It’s part of the season for northern and Midwestern states: mounds of snow piled up at the corners of city streets, icy sidewalks and salty slush. It can be a drain on city resources and a problem for business owners. But the city of Holland, Mich. — among others — has come up with a solution for some of that wintry mess: a snowmelt system of heated sidewalks.
This isn’t a new concept. After all, Holland installed its first section of heated sidewalk in 1988 — paid for by a donation from local philanthropist Edgar Prince.
“He saw it in Europe and thought ‘why couldn’t we do it here in Holland?’” related Amy Sasamoto, interim downtown development director for the city of Holland.
They installed the first section of tubing for the heated sidewalks under Eighth Street in downtown — one of the major shopping streets in downtown Holland. It was installed at the same time as the downtown streetscape. Sasamoto said initially they used water out of Lake Macatawa and transported it through the PEX tubing. When they extended the snowmelt system, they started transporting water from the power plant, where the water comes out heated at about 95 degrees, according to Sasamoto.
In 2015 the city extended the snowmelt system even more so that they now have 600,000 square feet or 4.9 miles of snowmelt, making it the largest publicly owned snowmelt system in the United States.
“We built a new power plant because the old one was at capacity, and that enabled us to do it,” she said.
It’s been a boon to downtown. “It’s one of the biggest draws in downtown Holland,” Sasamoto said.
There are basically two types of snowmelt systems being widely used: hydronic, which uses heated water and is the system Holland has, or electric. With an electric system, electric cables are fed into concrete, or for smaller applications, electric mats can be installed.
There is also a geothermal system that uses geothermal energy to heat water under the sidewalks. The town of Klamath Falls, Ore., has been using a geothermal system.
In Holland’s case, a nearby electric generator releases heat into the water from its turbines and transfers the heated water into the loops where two pumps channel the water at a rate of reportedly over 700 gallons a minute through the coils of PEX tubing and under the downtown sidewalks. The water then returns to nearby rivers.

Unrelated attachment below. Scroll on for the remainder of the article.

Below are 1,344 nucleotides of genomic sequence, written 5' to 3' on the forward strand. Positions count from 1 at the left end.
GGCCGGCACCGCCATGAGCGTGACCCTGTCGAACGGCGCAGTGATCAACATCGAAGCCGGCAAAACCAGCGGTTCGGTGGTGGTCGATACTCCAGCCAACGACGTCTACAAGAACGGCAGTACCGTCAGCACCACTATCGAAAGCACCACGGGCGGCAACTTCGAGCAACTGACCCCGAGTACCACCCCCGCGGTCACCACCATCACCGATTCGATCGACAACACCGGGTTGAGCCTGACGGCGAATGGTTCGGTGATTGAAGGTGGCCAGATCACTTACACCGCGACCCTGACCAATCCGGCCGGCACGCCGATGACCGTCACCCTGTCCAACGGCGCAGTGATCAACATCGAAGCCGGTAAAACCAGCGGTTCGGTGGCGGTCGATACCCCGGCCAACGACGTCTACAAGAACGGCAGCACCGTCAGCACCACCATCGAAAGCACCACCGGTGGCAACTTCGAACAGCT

Without the benefit of a nearby power plant, those using a hydronic system would need a nearby boiler to heat the water.
Benefits and downsides
Several sources cite numerous benefits for
heated sidewalks that include:
- Eliminates the need for snowplowing, freeing city employees to concentrate on other areas.
- Eliminates the need for sidewalk shoveling so there is no need for either city employees or employees of the business to take time to shovel.
- Reduces the risk of injuries caused by shoveling.
- Reduces the risk of slips and falls by residents and customers.
- Reduces wear and tear on carpeting and flooring from snow and salt tracked in.
- Reduces the cost of salt and other snowmelt chemicals.
- Saves sidewalks from the heaving and buckling caused by freezing and thawing.
- Saves plantings from harmful salt and chemicals.
- Makes good use of an industrial waste by-product (in Holland’s case).
- Draws downtown development.
- Draws customers downtown in winter months.
- Eliminates the need to haul away snow mounds.
The only downside seems to be the initial cost to install the system and,
depending on the type of system, the cost to operate.
The village of Oak Park, Ill., installed an electric-heated sidewalk
system in 2007 as an experiment under the 100 block of North Marion
Street and has determined it to be too costly at this point.
Village Engineer Bill McKenna said in a typical winter they figured it
cost $25,000 annually, which was “a little more costly than anticipated.
Therefore, we haven’t expanded the system at this point.”
He said the costs were due to maintenance and electricity use.
Although McKenna wasn’t in his position when the decision to install the
system was made, he said to his knowledge they did consider hydronic
systems and geothermal systems as well as the electric system.
“One of the constraints we had with the hydronic system was a building
to house the mechanics and equipment,” he said, adding, “A hydronic
system probably would’ve had lower maintenance costs.”
Despite the village’s decision not to expand, McKenna said the
feedback has been great on their heated sidewalk; the customers and
businesses love it.
“It’s a great amenity,” McKenna said, adding that now when there is
snowfall going, downtown is like “night and day,” with the heated block
being clean and dry while the others are icy and slushy.
Holland pays for its system with an annual special assessment
for the property owners and adjacent properties in the snowmelt
area. She called the cost of that assessment “low” and said it was
“truly linked to those adjacent to the snowmelt.”
According to Sasamoto, there is no downside. “I love it because
it keeps people coming downtown in the winter.”
She also said when people are interested in locating to Holland,
the snowmelt system is one of the first things they ask about, and
she said it is a definite draw to downtown business development.
If snow and ice has been a strain on your city’s budget or
employees’ backs, or if you’re looking for a way to draw more businesses
to your downtown, a heated city sidewalk system might be